To set a default printer for a login session (i.e. this setting will be forgotten once you log out), you can set the environment variable PRINTER. In tcsh (the default shell), you can enter

    setenv PRINTER name

  3. Setting a permanent default printer for your MathNet Unix account

    To permanently set a default printer for your Unix sessions, you can enter the above command to set your PRINTER environment variable in your startup script, found in your home directory:


Q: How do I check printing status?


     lpq -Pprinter


     lpq -Php5

Q: How do I use 'enscript' to print a non-text or non-ps file?


First use acroread to open the file. Then use acroread's "print" menu.


First use Firefox to open the file. Then use Firefox's "print" menu.

For text files, you can first convert them to ps files before you print them. You can use Unix command "enscript" to do this. Enscript converts text files to PostScript and spools gen- erated PostScript output to the specified printer or leaves it to file. If no input files are given, enscript processes standard input. Enscript can be extended to handle dif- ferent output media and it has many options which can be used to customize printouts (Use command "man enscript" to find more information).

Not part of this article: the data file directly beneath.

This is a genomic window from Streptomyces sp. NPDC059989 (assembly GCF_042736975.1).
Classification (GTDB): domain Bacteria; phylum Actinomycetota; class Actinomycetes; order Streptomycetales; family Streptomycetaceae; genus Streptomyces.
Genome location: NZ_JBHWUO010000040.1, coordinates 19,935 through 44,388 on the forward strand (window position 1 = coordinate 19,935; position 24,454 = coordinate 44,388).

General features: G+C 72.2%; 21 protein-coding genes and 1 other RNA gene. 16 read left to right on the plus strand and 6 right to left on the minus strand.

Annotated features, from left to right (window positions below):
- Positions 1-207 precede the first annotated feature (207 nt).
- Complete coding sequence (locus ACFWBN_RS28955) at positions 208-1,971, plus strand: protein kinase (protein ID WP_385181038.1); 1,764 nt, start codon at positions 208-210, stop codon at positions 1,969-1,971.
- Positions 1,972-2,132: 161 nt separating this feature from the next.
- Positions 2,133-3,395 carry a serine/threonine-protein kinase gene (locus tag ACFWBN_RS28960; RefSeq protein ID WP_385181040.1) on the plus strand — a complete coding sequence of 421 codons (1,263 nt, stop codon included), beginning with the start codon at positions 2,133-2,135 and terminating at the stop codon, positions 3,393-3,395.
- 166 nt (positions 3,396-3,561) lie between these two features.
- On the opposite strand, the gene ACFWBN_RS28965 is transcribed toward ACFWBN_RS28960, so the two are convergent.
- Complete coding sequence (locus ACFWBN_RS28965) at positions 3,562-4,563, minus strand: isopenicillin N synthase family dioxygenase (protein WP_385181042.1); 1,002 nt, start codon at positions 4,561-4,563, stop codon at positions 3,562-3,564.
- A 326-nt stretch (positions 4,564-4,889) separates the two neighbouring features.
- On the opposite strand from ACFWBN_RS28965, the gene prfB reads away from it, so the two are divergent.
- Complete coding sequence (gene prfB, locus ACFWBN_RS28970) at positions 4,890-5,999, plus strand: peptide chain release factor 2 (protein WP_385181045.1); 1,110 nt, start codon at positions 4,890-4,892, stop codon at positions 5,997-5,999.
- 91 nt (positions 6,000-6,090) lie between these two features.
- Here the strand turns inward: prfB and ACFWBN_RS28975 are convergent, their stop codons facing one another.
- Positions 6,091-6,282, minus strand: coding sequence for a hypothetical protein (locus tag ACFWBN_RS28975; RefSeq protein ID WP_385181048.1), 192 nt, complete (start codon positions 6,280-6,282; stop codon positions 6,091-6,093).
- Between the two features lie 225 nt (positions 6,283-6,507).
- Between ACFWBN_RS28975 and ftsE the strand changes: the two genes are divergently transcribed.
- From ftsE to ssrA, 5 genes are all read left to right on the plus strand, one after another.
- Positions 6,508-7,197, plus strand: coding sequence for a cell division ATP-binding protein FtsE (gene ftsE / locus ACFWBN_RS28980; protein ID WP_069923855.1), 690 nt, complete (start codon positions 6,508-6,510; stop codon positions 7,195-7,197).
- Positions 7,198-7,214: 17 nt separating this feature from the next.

enscript [options] filename


         -1, -2, --columns=num
                 Specify how many columns each page have.  With  long
                 option  --columns=num  you  can  specify more than 2
                 columns per page.

         -a pages, --pages=pages
                 Specify which pages are printed.  Page specification
                 pages can be given in following formats:

                         print pages from start to end

                 -end    print pages from 0 to end

                 start-  print pages from start to end

                 page    print page page

                 odd     print odd pages

                 even    print even pages

         -A align, --file-align=align
                 Align separate input files to even align page count.
                 This  is  handy  for  two-side  and  2-up  printings

         -b header, --header=header


          enscript foo.txt
                  Print file foo.txt to the default printer.

          enscript -2 foo.txt
                  Print file foo.txt to two columns.

          enscript -2r foo.txt
                  Print file to  two  columns  and  rotate  output  90
                  degrees (landscape).

          enscript -G2rE -U2 foo.c
                  gaudy header,  two columns,  landscape,  
                  code highlighting, 2-up printing.
Q: Where does/did my printout go?


To find which printer is the default printer using Windows, go to the printer control panel:

Start -> Settings -> Printers